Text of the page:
Graphic organizers are visual tools used to help students understand concepts such as reading, writing and math. Charts, graphs, pictures and timelines all qualify as graphic organizers. According to a study at the University of Amherst, primary school students learn more easily in a visual manner, rather than just an auditory way. Graphic organizers offer elementary teachers a clear way to help students organize information in a visual way.
Story maps can be organized in a variety of ways, but one effective technique features boxes for characters, setting and plot line. These can be utilized when students are reading a story or watching a movie or play. Fro example, if students are reading "Little Red Riding Hood," they can use adjectives to describe the wolf and the girl. They can write the time, place and atmosphere in the box for the setting and list all the events in the plot line box.
Timelines are great tools for chronological matters. Students can list events in a story or novel, categorize historical events or list personal experiences for pre-writing. For example, as fourth grade students study American history, they can create a timeline of the war of 1812. They can type or write the dates of specific battles between the Americans and the British, document dates when the ships were built or destroyed and catalog specifics of individuals.
Students can delineate percentages of a whole using a circle graph. For example, if 50 percent of the students in the class are girls, half of the pie will be shaded. Another tool, Venn diagrams, consist of three circles drawn with an intersecting middle. If factoring numbers, students can place one in each circle. If all three numbers contain a factor, it goes in the intersecting middle. For instance, if the numbers are 50, 75, and 100, the numbers 5 and 25 would be in the inner circle. Line graphs can exhibit facts, such as the changes in rainfall or temperature.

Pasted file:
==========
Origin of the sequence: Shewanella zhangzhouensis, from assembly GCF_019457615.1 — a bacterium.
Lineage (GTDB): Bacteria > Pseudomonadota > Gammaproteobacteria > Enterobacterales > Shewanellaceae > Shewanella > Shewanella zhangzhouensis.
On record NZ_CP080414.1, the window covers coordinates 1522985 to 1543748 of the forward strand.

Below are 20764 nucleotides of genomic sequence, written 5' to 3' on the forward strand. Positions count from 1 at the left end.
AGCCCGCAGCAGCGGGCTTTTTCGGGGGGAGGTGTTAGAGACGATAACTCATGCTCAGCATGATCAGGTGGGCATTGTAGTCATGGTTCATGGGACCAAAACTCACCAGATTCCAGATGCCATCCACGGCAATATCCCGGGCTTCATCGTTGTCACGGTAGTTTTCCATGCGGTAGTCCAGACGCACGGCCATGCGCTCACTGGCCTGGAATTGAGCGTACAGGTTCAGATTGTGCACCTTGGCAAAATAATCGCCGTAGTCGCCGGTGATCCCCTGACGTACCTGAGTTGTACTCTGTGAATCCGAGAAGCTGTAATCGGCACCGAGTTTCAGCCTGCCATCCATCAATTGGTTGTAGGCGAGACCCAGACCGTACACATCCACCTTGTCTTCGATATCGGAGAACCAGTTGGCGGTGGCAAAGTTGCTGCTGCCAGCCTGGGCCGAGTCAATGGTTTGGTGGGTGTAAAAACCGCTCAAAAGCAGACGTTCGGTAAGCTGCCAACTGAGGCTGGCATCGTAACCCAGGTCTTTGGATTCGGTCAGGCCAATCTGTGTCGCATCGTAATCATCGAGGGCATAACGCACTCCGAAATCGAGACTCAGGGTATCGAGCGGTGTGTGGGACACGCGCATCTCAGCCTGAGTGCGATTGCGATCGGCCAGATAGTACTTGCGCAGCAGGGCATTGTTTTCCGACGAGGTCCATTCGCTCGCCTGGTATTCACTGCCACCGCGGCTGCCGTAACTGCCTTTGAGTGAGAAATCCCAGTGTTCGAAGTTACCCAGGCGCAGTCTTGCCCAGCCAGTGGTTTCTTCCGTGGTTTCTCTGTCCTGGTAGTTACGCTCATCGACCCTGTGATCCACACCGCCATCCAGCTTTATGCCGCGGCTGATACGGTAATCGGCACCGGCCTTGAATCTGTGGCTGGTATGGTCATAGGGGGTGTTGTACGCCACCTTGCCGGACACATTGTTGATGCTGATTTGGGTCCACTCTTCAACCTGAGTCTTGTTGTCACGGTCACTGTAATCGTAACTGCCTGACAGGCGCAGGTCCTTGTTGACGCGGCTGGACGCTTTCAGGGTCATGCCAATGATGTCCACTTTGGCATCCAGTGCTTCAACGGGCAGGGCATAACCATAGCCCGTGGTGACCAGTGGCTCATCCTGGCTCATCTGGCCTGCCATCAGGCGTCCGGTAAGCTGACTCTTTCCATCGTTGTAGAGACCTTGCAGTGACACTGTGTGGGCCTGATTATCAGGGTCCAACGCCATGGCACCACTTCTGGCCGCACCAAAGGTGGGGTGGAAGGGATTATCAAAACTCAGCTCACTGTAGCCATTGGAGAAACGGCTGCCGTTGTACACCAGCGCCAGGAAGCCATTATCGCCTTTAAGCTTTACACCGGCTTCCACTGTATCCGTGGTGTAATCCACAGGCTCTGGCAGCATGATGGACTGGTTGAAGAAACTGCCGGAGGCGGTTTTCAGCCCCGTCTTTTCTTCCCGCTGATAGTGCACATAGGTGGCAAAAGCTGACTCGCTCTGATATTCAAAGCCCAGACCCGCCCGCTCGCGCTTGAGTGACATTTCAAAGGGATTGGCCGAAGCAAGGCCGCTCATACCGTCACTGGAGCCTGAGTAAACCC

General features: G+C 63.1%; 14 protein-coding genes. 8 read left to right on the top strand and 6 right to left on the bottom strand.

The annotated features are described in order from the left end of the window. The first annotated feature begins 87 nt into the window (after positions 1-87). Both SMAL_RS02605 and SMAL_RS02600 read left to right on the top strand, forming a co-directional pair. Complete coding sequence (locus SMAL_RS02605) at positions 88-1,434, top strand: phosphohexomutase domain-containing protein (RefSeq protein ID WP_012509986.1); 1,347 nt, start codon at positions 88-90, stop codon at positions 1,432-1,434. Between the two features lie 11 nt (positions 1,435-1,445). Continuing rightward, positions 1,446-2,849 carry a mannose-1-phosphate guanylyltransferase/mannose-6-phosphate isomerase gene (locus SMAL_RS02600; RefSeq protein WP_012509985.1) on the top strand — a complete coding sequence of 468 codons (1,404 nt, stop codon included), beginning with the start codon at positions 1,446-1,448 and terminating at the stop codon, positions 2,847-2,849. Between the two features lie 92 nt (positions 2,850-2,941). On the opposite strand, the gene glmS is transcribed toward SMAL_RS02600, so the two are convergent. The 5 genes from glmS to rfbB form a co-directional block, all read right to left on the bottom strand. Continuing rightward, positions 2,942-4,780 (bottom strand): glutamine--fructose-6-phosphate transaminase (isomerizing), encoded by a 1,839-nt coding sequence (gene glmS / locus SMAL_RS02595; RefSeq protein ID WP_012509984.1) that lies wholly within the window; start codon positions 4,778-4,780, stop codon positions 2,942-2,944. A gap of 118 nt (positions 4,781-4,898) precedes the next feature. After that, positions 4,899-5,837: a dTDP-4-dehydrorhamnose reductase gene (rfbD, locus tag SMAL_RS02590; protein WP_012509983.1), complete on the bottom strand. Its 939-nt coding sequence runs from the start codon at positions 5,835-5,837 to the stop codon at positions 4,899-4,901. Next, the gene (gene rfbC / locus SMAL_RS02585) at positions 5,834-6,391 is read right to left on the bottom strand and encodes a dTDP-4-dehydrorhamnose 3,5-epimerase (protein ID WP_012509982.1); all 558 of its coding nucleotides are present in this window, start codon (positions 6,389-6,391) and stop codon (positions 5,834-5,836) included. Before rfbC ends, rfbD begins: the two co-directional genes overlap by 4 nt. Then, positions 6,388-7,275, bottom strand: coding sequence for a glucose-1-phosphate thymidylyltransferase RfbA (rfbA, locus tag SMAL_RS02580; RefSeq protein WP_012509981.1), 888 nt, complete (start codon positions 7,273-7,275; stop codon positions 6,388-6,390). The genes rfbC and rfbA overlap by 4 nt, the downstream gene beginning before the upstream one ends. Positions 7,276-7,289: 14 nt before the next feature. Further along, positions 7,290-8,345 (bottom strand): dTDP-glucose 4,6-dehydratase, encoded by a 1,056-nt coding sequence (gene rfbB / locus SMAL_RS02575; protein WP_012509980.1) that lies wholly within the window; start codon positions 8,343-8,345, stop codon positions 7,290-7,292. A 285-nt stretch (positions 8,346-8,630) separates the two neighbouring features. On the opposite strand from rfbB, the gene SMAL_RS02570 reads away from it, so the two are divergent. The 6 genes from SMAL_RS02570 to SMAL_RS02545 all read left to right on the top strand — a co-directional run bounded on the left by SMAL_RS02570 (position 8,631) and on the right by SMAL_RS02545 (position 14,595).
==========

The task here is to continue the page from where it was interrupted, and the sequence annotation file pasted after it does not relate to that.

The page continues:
Spider maps are tools to use in the pre-writing phase of any writing assignment or to visually understand complex material. With the keyword in a large middle circle, students can write clarifying information in spokes jutting out from it. For example, if students are studying Native American tribes, the word "Iroquois" could be in the center circle, surrounded by smaller circles containing key words like Location, Livelihood and Important Members. Filling in the circles with information keeps ideas organized.
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